Fast forward and now our communities also encompass Twitter and Facebook.And now the headlines pretty much *are* the content, what with that pesky 140 character thing.
And, at least on Twitter, your community is very unlikely to be going to the landing page of each person they follow and see what they're up to one by one...no. They're going to dip their toes into the river of updates coming at them via a Twitter stream or Facebook news feed.
Twitter and Facebook are also both more conducive to casual banter and keeping in touch with those with whom you have looser ties.
If you blog about the contest your blog is participating in and ask your readers for support, you are more likely to be reaching people who have a vested interest in you, your success, your blog, your talent. And let's face it: You'll probably blog it once. Maybe once again when voting comes nearer to a close. You probably take great care that your blog content is of value to the reader community you know you have and balance any self-promotion with a whole lot of the kind of content that got you those loyal readers to begin with.
If you FB or tweet the same plea, however, you're likely reaching that reader community...PLUS a bunch of people who don't really care. I don't mean they don't care in some harsh heartless way, I just mean that they're expecting your banter and bromides in that forum...they may not even really follow the more substantive expressions found on your blog.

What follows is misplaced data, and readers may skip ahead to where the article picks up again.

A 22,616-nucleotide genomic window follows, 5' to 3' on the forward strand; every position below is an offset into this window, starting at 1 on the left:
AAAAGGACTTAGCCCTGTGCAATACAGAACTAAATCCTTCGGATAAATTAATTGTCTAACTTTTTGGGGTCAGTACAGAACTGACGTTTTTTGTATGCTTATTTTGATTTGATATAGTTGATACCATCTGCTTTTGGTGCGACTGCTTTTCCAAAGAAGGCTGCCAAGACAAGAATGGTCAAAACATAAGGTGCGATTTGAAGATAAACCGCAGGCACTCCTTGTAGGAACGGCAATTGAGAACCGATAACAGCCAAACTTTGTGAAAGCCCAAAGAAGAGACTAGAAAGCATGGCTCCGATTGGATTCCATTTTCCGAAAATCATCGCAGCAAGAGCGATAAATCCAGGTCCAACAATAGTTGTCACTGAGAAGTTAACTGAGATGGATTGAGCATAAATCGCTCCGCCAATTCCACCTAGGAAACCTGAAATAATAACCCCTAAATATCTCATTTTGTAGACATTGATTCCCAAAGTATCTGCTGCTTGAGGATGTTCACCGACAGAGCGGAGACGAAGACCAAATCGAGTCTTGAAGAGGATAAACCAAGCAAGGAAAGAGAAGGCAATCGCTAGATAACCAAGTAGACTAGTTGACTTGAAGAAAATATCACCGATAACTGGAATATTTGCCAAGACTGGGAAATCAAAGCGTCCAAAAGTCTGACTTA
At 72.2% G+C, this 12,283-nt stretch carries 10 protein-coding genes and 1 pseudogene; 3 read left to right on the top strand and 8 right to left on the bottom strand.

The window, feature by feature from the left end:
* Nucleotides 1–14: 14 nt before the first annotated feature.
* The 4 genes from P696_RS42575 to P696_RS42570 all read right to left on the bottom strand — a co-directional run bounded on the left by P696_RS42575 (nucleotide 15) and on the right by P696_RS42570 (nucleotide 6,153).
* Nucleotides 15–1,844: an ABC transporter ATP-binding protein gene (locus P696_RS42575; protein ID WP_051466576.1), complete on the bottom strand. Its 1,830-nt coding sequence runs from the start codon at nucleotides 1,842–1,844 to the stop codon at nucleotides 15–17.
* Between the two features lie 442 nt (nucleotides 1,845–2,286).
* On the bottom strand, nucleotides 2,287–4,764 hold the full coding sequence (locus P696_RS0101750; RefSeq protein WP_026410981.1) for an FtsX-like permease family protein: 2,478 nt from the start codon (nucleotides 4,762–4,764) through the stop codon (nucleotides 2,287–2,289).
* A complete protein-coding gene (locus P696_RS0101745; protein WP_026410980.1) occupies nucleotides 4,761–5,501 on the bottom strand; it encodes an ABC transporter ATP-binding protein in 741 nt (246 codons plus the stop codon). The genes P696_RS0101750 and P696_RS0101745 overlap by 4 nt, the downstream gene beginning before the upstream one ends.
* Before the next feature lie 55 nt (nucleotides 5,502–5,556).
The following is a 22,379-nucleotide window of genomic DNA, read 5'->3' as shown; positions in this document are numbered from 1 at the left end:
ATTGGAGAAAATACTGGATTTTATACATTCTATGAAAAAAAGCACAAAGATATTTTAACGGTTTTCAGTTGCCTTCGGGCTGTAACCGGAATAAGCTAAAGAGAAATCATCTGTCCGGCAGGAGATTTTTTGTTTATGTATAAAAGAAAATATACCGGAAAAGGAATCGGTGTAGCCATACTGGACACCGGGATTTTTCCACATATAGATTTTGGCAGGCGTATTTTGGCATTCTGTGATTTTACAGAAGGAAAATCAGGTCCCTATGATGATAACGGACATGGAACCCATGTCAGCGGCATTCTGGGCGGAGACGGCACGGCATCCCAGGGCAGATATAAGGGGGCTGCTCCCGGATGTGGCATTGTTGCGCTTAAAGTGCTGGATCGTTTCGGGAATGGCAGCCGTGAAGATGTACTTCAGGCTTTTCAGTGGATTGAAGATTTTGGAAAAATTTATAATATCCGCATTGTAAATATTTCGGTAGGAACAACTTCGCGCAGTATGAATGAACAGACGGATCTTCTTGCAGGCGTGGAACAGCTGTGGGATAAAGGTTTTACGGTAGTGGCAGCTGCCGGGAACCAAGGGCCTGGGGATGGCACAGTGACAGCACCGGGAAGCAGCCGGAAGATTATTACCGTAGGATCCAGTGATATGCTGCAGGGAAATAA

And then add this little wrinkle: Because the stream of information is so full and goes by so fast, you start re-tweeting or posting your little plea more often...maybe once a day. What's the harm? OK maybe once for the morning crowd, once for the evening crowd. So what?
Well, before you know it you're begging...frequently and annoyingly. The "harm" is that you've crossed a line into spamming. Maybe not for everyone. And maybe most folks are like me and just turn a blind eye to the content that doesn't interest me. "Take the best; leave the rest", that's my motto.
But it's also likely that a whole lot of your friends, fans, followers and readers think exactly what Geoff is expressing...and just aren't taking the time to tell you or tell the world.
So we, as an organization, keep looking for that better way to crowdsource that Geoff asks for.
But we, the crowd, can also be a part of the problem or the solution.
Which are you?
Labels: blogher, bloghercon, crowdsourcing, geoff livingston, popularity contests, social media
Monday, December 27, 2010
The early days of Google, and hiring women
She was Google's first woman engineer, and she shares a couple of insights about their early days and how they overtly and openly considered and talked about hiring women as an asset and important to their team. They also made sure at least one woman was on every interviewing team...a tactic I absolutely love.
Apparently they didn't worry about securing "diversity instead of quality", which is my number one most-hated straw man argument and bad excuse.
There's a little unintended irony, though, as Mayer talks about not encountering obstacles as a woman engineer in her career. I'm quite sure she didn't (and it didn't hurt to be at one place for virtually all of her adult career, and being engineer #8 to boot).
But right there in the comments of Newsweek, only a half dozen of which are on display on the landing page, you see one comment about her physical attributes and another asserting she got her job because of her looks.
As I tried to say on Facebook, before it cut me off without alerting me that it was going to:
Sad and unsurprising how some of the comments, of course, are talking about Mayer's looks and physical attributes. Mayer says she never encountered obstacles being a woman...and I'm sure in her direct interactions she didn't. But it is an obstacle. It is a problem. It is an issue that no discussion of a prominent woman in tech can happen without this being an accepted part of the discourse. And it is *is* obviously accepted, since it is not deleted.